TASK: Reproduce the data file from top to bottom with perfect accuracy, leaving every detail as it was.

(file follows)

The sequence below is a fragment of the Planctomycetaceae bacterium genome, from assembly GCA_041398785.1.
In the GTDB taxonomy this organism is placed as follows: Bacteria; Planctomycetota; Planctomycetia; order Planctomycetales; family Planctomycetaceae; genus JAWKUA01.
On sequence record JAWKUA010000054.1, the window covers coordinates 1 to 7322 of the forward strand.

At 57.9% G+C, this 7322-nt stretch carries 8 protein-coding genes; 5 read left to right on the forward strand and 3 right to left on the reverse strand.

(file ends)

The sequence below is a fragment of the Planctomycetaceae bacterium genome, from assembly GCA_041398785.1.
In the GTDB taxonomy this organism is placed as follows: Bacteria; Planctomycetota; Planctomycetia; order Planctomycetales; family Planctomycetaceae; genus JAWKUA01.
On sequence record JAWKUA010000054.1, the window covers coordinates 1 to 7322 of the forward strand.

At 57.9% G+C, this 7322-nt stretch carries 8 protein-coding genes; 5 read left to right on the forward strand and 3 right to left on the reverse strand.